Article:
WEST PALM BEACH — The only African-American member of Palm Beach County’s highest elected body has resigned, citing health reasons.
During a March 6 news conference, Palm Beach County Commissioner Addie Greene announced her resignation, effective on April 30. The announcement comes just four months after her second re-election in November.
She said she now plans to train young leaders to follow in her footsteps.
Her commission seat is the second this year to become vacant, after Commissioner Mary McCarty resigned in January in the middle of a federal corruption probe.
Greene, 66, a Democrat, represents a minority-dominated district that extends from Riviera Beach to Delray Beach.
Although she is stepping down, Greene said she is not out of the political ring. She plans to serve as the part-time executive director of the Palm Beach County Caucus of Black Elected Officials, an organization she helped found in 2000.
Having served on the county commission since 2000, she said that last year her doctor hinted that she should slow down.
But she sought re-election anyway after former Riviera Beach Councilwoman Elizabeth Wade challenged her. Wade had the support of the Palm Beach County Police Benevolent Association, an organization that had criticized Greene’s statements on police shootings.
Soon after trouncing her Republican opponent with more than three-quarters of the vote, Greene decided to heed her doctor’s advice.
“My appointments became more frequent, every two months instead of six. I knew then I had to read between the lines or else I would be out of here,” she said.
A survivor of breast cancer, Greene added that she was “under stress,” but stated that it [stress] was not “precipitated by the ongoing investigations” nor did it [the investigations] prompt her decision to step down.
“I am cancer free because it was detected early,” Greene shared, “but the job-related stress is a factor that weighs heavily on my overall health going forward.”
Greene was diagnosed four years ago, when she said she was “getting ready to go in and chair the commission. I didn’t want anyone to know. Had the facts leaked to the media, everyone would have had their own opinion of my ability, or lack of, to handle my business. I did not want that pressure.”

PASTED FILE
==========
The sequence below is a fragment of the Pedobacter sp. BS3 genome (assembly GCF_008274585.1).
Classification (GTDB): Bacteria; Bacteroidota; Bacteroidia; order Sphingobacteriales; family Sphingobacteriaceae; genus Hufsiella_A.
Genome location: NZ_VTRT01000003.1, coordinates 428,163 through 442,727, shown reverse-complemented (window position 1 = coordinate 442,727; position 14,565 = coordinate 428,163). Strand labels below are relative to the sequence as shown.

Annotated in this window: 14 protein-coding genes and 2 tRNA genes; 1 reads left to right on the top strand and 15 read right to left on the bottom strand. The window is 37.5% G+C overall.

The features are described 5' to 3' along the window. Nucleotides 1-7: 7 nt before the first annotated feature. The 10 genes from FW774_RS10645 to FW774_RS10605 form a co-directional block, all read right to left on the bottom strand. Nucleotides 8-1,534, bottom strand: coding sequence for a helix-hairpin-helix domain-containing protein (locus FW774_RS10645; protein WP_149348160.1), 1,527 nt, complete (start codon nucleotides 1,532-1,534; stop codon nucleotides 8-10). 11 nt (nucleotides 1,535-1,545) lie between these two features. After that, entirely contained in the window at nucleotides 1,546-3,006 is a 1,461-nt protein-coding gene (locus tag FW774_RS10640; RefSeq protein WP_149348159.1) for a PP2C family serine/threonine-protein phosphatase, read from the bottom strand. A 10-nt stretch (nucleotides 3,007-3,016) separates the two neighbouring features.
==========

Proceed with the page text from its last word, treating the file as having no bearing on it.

Greene’s current term runs through November 2012. After she steps down, Gov. Charlie Crist will appoint someone to serve through 2010, when there will be an election to fill the final two years of her term.
A native of Alabama, Greene has been a Palm Beach County resident since 1965. She served as vice mayor (1988) and later, mayor (1991) of Mangonia Park.
In 1992, she was elected to the Florida House of Representatives, and served four consecutive terms as the District 84 representative.
Greene said she will apply for the position of executive director of the Palm Beach County Caucus of Black Elected Officials.
“I don’t need anyone to feel that I stepped down, set up a job for myself, and then it was given to me,” she said.
The organization was founded to produce strong leaders within Palm Beach County’s communities, to identify issues impacting the African-American community, and to train young people of color to follow in the footsteps of professional leadership.
Greene said she has spoken with the organization’s president, Mangonia Park Mayor William Albury III, and they are “getting a contract together that includes the duties and responsibilities.”
She added that it is a position that will be posted.
“Other people will apply,” Greene said, “but I will do it for one dollar per year. Instead of paying a salary, that money can go to our students.”
Greene has earned a healthy pension and retirement after more than 30 years of working for the state, beginning as a teacher and continuing through her terms in the state Legislature, and on the county commission.
After Greene leaves her county commission seat, she will receive a lump sum of more than $300,000 from a state retirement fund, she said. She will also receive pension payments of $4,600 per month after a cost-of-living increase in July.
In her new position, Greene said, she will have “the freedom to help other people of color in government without the stresses of campaigning or being labeled as corrupt.”
She added that being the only African American in Palm Beach County who served eight years in Tallahassee allowed her to garner the experience and training necessary to work with the government.
“I want to pass those skills on to other elected officials here,” she said.
Photo: Palm Beach County Commissioner Addie Greene